FUNAI only undertook its first studies to identify the Poyanawa Indigenous Land in 1977, which was homologated in 2001.
[Terri Valle de Aquino, 1985]
Facial tattoos are common to various Pano-speaking peoples. The priest Tastevin reported at the start of the 20th century that the tattoos among the Puyanawa comprised a line extending from the mouth to the ear lobe with small vertical lines over the main line. There was a blue colour over the tattoo and around the laps. The tattoos were applied to children aged between eight and ten years, generally by elders. In the 1980s, there were still three Puyanawa Indians with facial tattoos.
Other information also recorded in the 1980s relates that during this period only the old people knew how to make baskets, bows and arrows, body adornments, sleeping hammocks and clay pots. The latter objects were manufactured for domestic and religious purposes. In the past there was a container designed to “cook the dead.”
According to Tastevin, the Puyanawa cooked the corpses of the dead for ten to twelve hours, dancing and crying. The leader divided the pieces of flesh of the deceased between the kin and other Indians taking part in the ritual. These recipients incinerated the pieces of flesh and mixed the ashes with caiçuma (a maize drink with peanuts), which were then ingested with the objective of incorporating the qualities of the deceased.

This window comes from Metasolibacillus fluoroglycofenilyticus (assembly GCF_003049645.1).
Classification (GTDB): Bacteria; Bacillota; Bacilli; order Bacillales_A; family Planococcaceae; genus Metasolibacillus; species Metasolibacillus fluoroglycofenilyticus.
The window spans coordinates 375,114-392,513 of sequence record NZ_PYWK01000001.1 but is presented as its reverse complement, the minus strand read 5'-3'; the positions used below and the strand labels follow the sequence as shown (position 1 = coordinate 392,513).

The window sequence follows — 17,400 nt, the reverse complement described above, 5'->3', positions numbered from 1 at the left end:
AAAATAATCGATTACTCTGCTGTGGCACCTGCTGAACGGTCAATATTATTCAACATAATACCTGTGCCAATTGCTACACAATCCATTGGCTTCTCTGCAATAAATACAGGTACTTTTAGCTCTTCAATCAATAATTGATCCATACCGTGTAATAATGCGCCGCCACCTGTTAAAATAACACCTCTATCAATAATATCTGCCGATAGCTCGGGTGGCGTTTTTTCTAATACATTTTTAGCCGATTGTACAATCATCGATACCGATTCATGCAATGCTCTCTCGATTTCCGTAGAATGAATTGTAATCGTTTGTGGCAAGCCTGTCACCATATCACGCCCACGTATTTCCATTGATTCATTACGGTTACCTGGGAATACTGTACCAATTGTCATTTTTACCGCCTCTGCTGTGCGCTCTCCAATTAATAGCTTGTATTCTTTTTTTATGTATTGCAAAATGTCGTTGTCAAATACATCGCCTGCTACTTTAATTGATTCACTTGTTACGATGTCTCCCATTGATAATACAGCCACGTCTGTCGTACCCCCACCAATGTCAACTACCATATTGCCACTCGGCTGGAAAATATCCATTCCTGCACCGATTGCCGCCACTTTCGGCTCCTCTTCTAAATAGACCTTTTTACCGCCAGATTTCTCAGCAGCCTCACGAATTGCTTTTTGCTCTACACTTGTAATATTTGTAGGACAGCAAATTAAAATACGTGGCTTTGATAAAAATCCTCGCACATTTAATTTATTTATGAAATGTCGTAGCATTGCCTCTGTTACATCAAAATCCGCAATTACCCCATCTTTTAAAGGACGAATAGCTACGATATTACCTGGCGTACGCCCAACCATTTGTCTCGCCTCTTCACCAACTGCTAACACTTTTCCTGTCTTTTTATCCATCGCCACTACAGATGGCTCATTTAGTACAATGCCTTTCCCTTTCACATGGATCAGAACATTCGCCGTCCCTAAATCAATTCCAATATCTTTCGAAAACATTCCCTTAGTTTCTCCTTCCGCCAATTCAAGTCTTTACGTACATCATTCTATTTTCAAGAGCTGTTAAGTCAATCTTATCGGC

[José Carlos Levinho, 1984; Marco Antônio Teixeira Gonçalves, 1991]
José Castelo Branco (1950) described the Puyanawa houses as single floored constructions with the lateral parts of the roof cover reaching to the ground, wall-less, with just one opening the height of a man in front and another at the rear. Built up to 100 metres in length, but fairly narrow, the houses sheltered various families, each with its own fire.
Records from the 1980s indicate that the Puyanawa resided relatively close to one another. The houses were built according to the regional style: two sloping roofs, made from timber or walking palm, and raised on stilts. The houses, which generally contained a couple with their children and a few additional family members, usually have three rooms: the ‘kitchen’ where there is an open fire, the ‘bedroom’ with hammocks or beds, and the ‘living room’ which sometimes has a table and a few stools.
[José Carlos Levinho, 1984]
In 2006, the houses were mostly built with a brick structure and wooden walls, covered with fibreglass roofing tiles with two sloping roofs. The houses in general have two bedrooms, a living room and a kitchen, and almost none of the houses possess verandas. Some houses possess a fenced yard, but the majority do not.
There are no criteria to determine who the owner of a particular area of land is. The residents close off the yard to the ideal size for their family and then tend this space. All houses have electricity. The bathroom is located outside the house and people usually bathe in the Grande River or streams. Each village possesses an artesian pool and a cistern that distributes water to all the houses.
[Fabrício Bianchini/CPI-AC, 2006]
Puyanawa subsistence is strongly based on agriculture. Each nuclear family owns a swidden, producing mainly for family consumption.